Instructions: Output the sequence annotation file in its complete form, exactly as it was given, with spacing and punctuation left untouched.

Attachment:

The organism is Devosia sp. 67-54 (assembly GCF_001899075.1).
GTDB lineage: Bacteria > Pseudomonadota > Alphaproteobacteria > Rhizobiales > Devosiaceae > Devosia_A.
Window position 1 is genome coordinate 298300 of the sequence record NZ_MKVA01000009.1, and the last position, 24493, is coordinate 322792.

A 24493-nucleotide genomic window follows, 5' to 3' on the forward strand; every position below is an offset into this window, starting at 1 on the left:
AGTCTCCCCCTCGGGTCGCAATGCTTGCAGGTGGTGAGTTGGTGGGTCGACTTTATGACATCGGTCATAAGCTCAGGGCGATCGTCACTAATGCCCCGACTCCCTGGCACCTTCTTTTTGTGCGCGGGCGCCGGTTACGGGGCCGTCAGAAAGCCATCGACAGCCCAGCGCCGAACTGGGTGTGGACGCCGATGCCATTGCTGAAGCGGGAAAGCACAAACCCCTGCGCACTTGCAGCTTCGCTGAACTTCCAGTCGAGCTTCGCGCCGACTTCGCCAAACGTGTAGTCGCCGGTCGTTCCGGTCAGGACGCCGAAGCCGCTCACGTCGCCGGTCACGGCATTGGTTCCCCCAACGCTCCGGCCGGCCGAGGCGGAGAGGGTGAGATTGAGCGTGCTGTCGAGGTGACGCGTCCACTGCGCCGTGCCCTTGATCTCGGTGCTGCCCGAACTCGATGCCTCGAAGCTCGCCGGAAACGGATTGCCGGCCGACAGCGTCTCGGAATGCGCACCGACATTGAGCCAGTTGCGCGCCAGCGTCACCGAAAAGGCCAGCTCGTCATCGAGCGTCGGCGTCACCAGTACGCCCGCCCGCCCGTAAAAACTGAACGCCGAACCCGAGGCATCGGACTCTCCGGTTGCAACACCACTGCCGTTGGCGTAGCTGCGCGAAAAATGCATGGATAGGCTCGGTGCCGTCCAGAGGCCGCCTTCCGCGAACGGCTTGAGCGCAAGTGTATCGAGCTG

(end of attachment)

The organism is Devosia sp. 67-54 (assembly GCF_001899075.1).
GTDB lineage: Bacteria > Pseudomonadota > Alphaproteobacteria > Rhizobiales > Devosiaceae > Devosia_A.
Window position 1 is genome coordinate 298300 of the sequence record NZ_MKVA01000009.1, and the last position, 24493, is coordinate 322792.

A 24493-nucleotide genomic window follows, 5' to 3' on the forward strand; every position below is an offset into this window, starting at 1 on the left:
AGTCTCCCCCTCGGGTCGCAATGCTTGCAGGTGGTGAGTTGGTGGGTCGACTTTATGACATCGGTCATAAGCTCAGGGCGATCGTCACTAATGCCCCGACTCCCTGGCACCTTCTTTTTGTGCGCGGGCGCCGGTTACGGGGCCGTCAGAAAGCCATCGACAGCCCAGCGCCGAACTGGGTGTGGACGCCGATGCCATTGCTGAAGCGGGAAAGCACAAACCCCTGCGCACTTGCAGCTTCGCTGAACTTCCAGTCGAGCTTCGCGCCGACTTCGCCAAACGTGTAGTCGCCGGTCGTTCCGGTCAGGACGCCGAAGCCGCTCACGTCGCCGGTCACGGCATTGGTTCCCCCAACGCTCCGGCCGGCCGAGGCGGAGAGGGTGAGATTGAGCGTGCTGTCGAGGTGACGCGTCCACTGCGCCGTGCCCTTGATCTCGGTGCTGCCCGAACTCGATGCCTCGAAGCTCGCCGGAAACGGATTGCCGGCCGACAGCGTCTCGGAATGCGCACCGACATTGAGCCAGTTGCGCGCCAGCGTCACCGAAAAGGCCAGCTCGTCATCGAGCGTCGGCGTCACCAGTACGCCCGCCCGCCCGTAAAAACTGAACGCCGAACCCGAGGCATCGGACTCTCCGGTTGCAACACCACTGCCGTTGGCGTAGCTGCGCGAAAAATGCATGGATAGGCTCGGTGCCGTCCAGAGGCCGCCTTCCGCGAACGGCTTGAGCGCAAGTGTATCGAGCTG